How to use select committees to influence policy
Date posted: 10/01/2019
Select committees provide the ideal platform for getting your views heard by the right people at the right time. An estimated 30-40 percent of select committee recommendations are adopted by the government*, so being invited to appear in front of one is an important opportunity to directly influence its members and affect the political discourse.
‘When done right, parliamentary hearings and public inquiries represent a unique opportunity for business leaders to state their case’ – Cloisters Barrister Ed Williams QC.
This post will focus on how to make the most of your time as a select committee witness. If you would like to find out more about how to get involved with a select committee, click here.
Media coverage of individual committees has more than tripled in recent years, making it more important than ever to be on top form. With that in mind, here is a list of our six top tips and techniques:
Preparation is key
As a select committee witness, your role is to speak freely and present your point of view. The committee members will ask questions that help them to unpack or understand an issue, but you could potentially be probed further. For this reason, it is vital that you have a firm grasp of your narrative, along with facts and evidence to go with it. Equally importantly, you must ensure that it can withstand (sometimes extensive) stress testing.
Start to monitor and look up previous evidence sessions to ensure that you are up to speed with what others are saying, and to identify avenues of questioning. This will ensure you are always able to answer effectively and if necessary prepare your side of the argument.
Sometimes select committees call several rounds of witnesses in the same session, and it is possible that you may be asked for your comments on evidence given by earlier witnesses. Allow plenty of time to get through security and arrive in time to hear what everyone has to say so that you are able to take advantage of every speaking opportunity.
When preparing, you shouldn’t focus on politics alone. Think about how personal and corporate reputation may be affected and how the media will cover it. It is always wise to conduct some research to see which other organisations are trying to achieve the same goals as you. By collaborating with like-minded organisations, you can convey a unified message, which will have greater strength and, consequently, a higher chance of being adopted.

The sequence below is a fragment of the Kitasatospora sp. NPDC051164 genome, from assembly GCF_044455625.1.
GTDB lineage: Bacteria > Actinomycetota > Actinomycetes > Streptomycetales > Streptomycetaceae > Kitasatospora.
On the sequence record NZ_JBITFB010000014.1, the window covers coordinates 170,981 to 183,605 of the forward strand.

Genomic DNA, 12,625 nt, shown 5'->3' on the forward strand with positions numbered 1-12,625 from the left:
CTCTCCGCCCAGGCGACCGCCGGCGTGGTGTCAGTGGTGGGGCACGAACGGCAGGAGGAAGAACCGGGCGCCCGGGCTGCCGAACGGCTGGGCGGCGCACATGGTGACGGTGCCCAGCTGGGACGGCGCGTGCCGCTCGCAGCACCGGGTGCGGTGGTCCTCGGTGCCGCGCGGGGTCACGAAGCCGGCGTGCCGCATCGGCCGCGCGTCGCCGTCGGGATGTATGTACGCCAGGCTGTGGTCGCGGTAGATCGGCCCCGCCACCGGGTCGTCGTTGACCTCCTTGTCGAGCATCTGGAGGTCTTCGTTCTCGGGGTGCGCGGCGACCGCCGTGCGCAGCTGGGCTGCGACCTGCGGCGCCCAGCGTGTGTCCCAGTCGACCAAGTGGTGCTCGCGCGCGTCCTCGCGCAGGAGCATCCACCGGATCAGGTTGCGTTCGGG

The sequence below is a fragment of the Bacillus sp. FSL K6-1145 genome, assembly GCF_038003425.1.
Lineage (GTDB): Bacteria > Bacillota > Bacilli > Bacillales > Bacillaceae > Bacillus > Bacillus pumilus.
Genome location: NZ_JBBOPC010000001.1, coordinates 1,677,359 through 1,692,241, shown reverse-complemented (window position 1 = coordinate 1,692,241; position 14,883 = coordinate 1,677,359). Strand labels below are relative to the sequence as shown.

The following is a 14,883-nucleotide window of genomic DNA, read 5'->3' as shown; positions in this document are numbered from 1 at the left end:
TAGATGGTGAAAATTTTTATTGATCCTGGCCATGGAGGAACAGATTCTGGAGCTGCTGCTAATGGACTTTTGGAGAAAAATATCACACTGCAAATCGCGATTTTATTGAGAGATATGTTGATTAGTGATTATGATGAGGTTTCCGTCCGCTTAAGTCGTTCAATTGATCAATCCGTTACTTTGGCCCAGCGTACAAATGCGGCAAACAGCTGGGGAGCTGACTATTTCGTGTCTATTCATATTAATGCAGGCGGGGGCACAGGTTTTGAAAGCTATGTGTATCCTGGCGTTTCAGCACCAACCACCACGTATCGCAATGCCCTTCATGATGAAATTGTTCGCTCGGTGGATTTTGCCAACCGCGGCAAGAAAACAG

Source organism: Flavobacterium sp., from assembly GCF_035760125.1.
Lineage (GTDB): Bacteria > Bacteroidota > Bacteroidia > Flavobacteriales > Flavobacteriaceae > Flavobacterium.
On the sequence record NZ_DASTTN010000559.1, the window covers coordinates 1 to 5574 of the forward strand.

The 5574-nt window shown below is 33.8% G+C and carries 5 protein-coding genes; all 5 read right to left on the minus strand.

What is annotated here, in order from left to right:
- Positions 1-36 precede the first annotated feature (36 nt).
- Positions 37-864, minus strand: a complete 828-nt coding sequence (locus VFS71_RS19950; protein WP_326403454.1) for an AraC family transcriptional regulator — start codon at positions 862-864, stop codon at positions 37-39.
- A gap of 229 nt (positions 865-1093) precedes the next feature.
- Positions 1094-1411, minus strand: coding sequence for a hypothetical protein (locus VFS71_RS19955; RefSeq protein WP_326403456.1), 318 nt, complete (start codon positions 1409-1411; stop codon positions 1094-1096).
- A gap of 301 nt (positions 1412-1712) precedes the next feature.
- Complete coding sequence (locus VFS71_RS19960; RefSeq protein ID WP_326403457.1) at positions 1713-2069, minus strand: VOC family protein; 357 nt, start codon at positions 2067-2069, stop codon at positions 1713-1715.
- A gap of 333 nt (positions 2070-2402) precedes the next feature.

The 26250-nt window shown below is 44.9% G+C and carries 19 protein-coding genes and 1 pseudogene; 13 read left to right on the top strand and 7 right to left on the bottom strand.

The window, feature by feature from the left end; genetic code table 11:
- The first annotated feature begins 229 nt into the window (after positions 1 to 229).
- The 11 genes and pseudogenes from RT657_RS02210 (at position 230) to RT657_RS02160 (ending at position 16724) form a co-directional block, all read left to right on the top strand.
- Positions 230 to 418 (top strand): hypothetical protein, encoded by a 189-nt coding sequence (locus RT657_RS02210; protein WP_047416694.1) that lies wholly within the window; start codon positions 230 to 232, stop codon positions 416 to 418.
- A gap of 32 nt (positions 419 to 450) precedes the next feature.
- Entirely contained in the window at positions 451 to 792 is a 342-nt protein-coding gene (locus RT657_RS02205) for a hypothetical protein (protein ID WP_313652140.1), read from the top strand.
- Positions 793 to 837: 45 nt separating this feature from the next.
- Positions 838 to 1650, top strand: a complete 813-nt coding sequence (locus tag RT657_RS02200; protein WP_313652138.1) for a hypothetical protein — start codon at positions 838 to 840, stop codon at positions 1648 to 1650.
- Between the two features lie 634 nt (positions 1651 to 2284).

By preparing well, you will be able to answer with confidence, and this will set you apart from other witnesses and help propel your message further.
Know your audience
Another part of your preparation should be researching the committee members and reviewing previous evidence calls of the select committee on which you will be appearing. Through this exercise, you may pick up on inclinations and agendas.
If you can see yourself in the firing line for any particular reason, you should prepare for a robust line of questioning. Remember, individual MPs may feel it necessary to take a certain stance for political gain, press support or to appeal to constituents or groups. Being prepared for angles that people may wish to take will give you confidence when being questioned.
It is also worth noting here that just because a member shares the same politics as you, it doesn’t mean that you will be aligned with each other. Members often have their own pull factors and select committees exist to delve into issues, not to give the government answers that they want to hear.
Increased exposure has meant that select committees have become a mechanism to propel political careers, with members becoming increasingly likely to take advantage of that fact. Whilst this can make select committees a great opportunity to affect change, it can also mean you fall in the firing line.
Ever heard of ‘KISS’?